On Friday, Wales’ most successful coach Warren Gatland bows out after 12 years at the helm of the national team. Our Correspondent Richard Morgan was there for his first game in 2008, and will be there to see his swansong at Tokyo’s International Stadium. Here, he reflects on an unforgettable 12 years for the man from New Zealand.
“The thing that I’m most proud of is that we’ve earned respect from the rest of the world for what we’ve achieved in the last 12 years.”
So said Warren Gatland last week at a press conference to preview Wales’ World Cup semi\-final with South Africa. On ITV Wales before that game, I said that his comment would stand true whatever the result; and, despite that hugely disappointing loss to the Springboks, it really does. Cast your mind back, if you will, to the state of the Wales national team before Gatland took over. They’d just lost to Fiji in the World Cup, were 10th in the World rankings and, frankly, a laughing stock.
12 years later and - despite Eddie Jones’ quip at Gatland’s expense earlier this week - no one’s laughing.
Under the Kiwi’s stewardship, Wales have won three Grand Slams and a Championship title, and reached the last four of the World Cup twice, losing those games by a combined tally of 4 points.
With the New Zealander at the helm, Wales have beaten South Africa 5 times (they’d only ever beaten them once before then); Australia 3 times (including a first win over southern hemisphere opposition at a World Cup since 1987); and reached number 1 in the World Rankings for the first time ever.
In terms of achievements, he is unquestionably Welsh rugby’s most successful national coach.
And perhaps just as important as the achievements themselves is the belief he’s instilled in the players. Before the tournament I sat down with Jonathan Davies, the Wales and Lions centre, who’s only ever known a Wales team coached by Gatland, but has played with plenty who remember how it was before.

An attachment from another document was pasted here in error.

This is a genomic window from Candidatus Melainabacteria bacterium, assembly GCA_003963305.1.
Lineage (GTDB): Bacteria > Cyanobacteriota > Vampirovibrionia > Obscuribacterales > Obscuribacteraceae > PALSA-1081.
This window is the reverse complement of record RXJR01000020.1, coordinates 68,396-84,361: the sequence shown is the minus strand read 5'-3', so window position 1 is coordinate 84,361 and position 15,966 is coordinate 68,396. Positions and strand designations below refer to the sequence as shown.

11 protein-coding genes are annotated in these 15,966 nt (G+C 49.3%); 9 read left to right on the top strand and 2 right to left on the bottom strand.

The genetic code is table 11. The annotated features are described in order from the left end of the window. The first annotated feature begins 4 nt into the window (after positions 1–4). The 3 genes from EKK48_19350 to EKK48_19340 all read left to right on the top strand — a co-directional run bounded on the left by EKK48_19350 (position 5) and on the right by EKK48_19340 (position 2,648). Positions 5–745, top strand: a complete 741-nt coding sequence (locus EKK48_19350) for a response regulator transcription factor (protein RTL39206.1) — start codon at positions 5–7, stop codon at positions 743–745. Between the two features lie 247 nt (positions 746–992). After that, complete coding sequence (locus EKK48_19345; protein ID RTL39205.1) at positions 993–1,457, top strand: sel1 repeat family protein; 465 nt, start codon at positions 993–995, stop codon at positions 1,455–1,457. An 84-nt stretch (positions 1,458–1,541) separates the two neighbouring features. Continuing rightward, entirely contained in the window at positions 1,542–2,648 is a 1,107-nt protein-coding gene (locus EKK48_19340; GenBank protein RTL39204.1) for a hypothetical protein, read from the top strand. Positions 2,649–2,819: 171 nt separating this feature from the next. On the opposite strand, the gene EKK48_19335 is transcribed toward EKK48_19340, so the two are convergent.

“He’s developed a winning mentality”, he told me. “Before that, Welsh rugby didn’t have the confidence to say ‘we expect to win’… now we go into games with confidence because we’ve done the work, and we know what’s needed from us.”
It’s an attitude that’s seen Wales come back from many an unpromising situation: France in Paris in the 2019 Six Nations; Fiji in Oita; France, again, in Japan two weeks ago. But for a penalty here and a refereeing decision there, we could have been contemplating a World Cup Final against England. That tough-to-beat mentality could just be Gatland’s most important legacy.
It should be said that the Kiwi’s Midas touch hasn’t penetrated every level of Welsh rugby. 12 years on, the regions remain stubbornly unsuccessful on the European stage. Getting more people participating in the sport (despite Wales’ unprecedented success) remains a challenge.
And there are those who say the ‘Warren Ball’ tactics of the national team are less than edifying to watch. Not a problem, perhaps, when Wales are winning: all too easy to criticise, as last weekend, when they’re not.
Whatever you think, it’ll be interesting to see whether Wayne Pivac, the incoming coach, can get the team playing more adventurous rugby, whilst also maintaining the success rate the supporters have come to expect.
As for the players, they haven’t seen the last of Warren Gatland yet. In December, they’ll be up against him when he coaches the Barbarians against Wales at Cardiff’s Principality Stadium. And in two years’ time, he’s sure to be reunited with some of them for the Lions series in South Africa.
For now, though, it’s one last hurrah for Gatland’s Wales, and a chance to do one of the few things he hasn’t managed - beat New Zealand. A first win over the All Blacks in 66 years would be a fitting farewell indeed.
But whatever happens on Friday, this humble New Zealander has restored Wales’ place at rugby’s top table… and for that, he’s earned the undying gratitude of a nation.